The pattern of their flight makes them stand out. The other day a chatter of twenty Choughs passed over us at Nead an Iolair and swooped down over and around Rossbrin Cove. They were wheeling and turning, performing acrobatics in the sky – even flying upside down! – clearly enjoying every moment of their airborne peregrinations. Why wouldn’t you, with such a beautiful landscape below you?

I have written about Choughs before, but there is a special relevance now, in my series on links between Ireland and Cornwall, sparked off by the West meets West exhibition currently running in the West Cork Arts Centre’s gallery in Skibbereen – Uillinn. The Chough has always been the ‘national bird’ of Cornwall – it has pride of place on the coat-of-arms of the county, alongside the fisherman and the miner:

It was somewhat ominous, therefore, when the Choughs disappeared from Cornwall, back in 1970, after a long period of decline. Attempts were made to reintroduce them artificially, over the following decades, but without success. And then, suddenly, the birds returned! It seems that changes in agricultural methods on the coasts – removing grazing cattle to inland sites – had upset their habitats. Now, following changed grazing patterns, Choughs are re-establishing themselves and – here’s the exciting thing – they have come over from Ireland to do that! It has been found that the entire new breeding stock originates from here, where the birds are plentiful. Just imagine those pioneering birds setting out to cross the Celtic Sea from Cork, Waterford and Wexford… Another gift from Ireland to Cornwall, following in the path of Saint Ciarán from Cape Clear who floated across himself (on a millstone) to convert the Cornish heathens and giving them their own patron saint, known as Piran in their own language.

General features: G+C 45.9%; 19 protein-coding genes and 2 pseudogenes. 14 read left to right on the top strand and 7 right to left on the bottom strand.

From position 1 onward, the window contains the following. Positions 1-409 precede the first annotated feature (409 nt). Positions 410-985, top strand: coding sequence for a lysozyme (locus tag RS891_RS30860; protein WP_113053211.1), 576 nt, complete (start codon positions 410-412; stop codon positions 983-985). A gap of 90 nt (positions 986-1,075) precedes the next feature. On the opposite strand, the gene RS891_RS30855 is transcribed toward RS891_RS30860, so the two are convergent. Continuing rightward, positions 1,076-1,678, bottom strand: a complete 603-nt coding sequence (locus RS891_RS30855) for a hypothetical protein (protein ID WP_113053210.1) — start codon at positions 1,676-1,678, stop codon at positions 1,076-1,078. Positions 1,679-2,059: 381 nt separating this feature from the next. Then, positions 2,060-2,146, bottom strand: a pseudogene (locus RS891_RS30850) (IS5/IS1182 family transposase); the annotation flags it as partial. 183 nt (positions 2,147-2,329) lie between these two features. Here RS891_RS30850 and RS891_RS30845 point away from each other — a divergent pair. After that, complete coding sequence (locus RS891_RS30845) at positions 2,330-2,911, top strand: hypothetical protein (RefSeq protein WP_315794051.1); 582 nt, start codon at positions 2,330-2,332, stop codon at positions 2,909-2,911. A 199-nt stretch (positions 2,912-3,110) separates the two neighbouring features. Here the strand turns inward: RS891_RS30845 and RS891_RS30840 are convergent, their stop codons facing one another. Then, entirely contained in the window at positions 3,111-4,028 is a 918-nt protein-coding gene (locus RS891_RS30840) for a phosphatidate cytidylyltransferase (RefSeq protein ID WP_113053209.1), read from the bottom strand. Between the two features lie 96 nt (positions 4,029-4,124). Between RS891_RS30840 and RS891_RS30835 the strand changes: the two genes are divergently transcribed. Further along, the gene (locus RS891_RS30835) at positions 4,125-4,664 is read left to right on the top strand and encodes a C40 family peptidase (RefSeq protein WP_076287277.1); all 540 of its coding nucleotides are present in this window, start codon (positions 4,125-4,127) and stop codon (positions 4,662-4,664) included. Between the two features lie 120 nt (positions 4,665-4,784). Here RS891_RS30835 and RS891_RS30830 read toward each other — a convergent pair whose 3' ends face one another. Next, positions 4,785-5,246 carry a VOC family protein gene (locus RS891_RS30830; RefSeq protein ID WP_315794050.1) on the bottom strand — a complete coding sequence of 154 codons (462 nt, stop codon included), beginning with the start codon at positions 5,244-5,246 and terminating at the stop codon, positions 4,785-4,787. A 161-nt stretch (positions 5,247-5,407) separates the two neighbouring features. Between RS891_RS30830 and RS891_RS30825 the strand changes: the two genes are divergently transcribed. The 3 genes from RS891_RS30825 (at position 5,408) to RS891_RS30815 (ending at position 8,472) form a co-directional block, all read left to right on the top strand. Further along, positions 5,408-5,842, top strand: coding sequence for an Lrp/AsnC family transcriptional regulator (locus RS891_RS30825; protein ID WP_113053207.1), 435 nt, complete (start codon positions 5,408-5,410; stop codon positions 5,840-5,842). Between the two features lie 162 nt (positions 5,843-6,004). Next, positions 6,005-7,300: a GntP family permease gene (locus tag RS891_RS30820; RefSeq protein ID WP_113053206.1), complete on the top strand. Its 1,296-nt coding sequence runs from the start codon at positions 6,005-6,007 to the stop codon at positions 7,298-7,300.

Left – Chough fledglings, photo by Oliver Nares; right – Finola’s study of a bedraggled Chough sitting on our gatepost on a very wet day

In Cornwall, the Chough is said to carry the spirit of King Arthur, the Once and Future King who will return one day. In Ireland, however, Choughs are believed to start fires by carrying lighted sticks on to the roofs of houses. The latin name – Pyrrhocorax – means ‘fire raven’, perhaps because of the bright red bill and legs.

A taster for next week: another – curioser – bird-like creature from the Sancreed rood screen in Cornwall

Nest of the Eagle

eagles over nead

Nead an Iolair – that is the house we live in, here in the townland of Cappaghglass, West Cork. That’s it, in the picture above, with a pair of eagles flying overhead… We don’t see them very often. Well, in truth, we haven’t seen them at all – this is a bit of photographic magic – and wishful thinking. Nead an Iolair – our Irish readers will know that this means Nest of the Eagles – is a perfect name for the site, suspended way up above Rossbrin Cove – a good lookout with higher ground behind: exactly the right environment for the big birds. There were undoubtedly eagles here once – and in various other parts of Ireland – but when and how many? As with most things nowadays, someone has carried out the research and there’s a study available online. It’s worth a read, but I can summarise the main points: analysis of place-names and documentary evidence from the last 1500 years enabled the following diagrams to be drawn up:

eagles data

Data from The history of eagles in Britain and Ireland: an ecological review of placename and documentary evidence from the last 1500 years – Evans, O’Toole and Whitfield, RSPB Scotland 2012. Diagram (a) is 500AD and diagram (b) is 1800AD. The dots show Golden Eagle locations in dark grey, White-tailed Eagle locations in light grey and overlapping of both species in black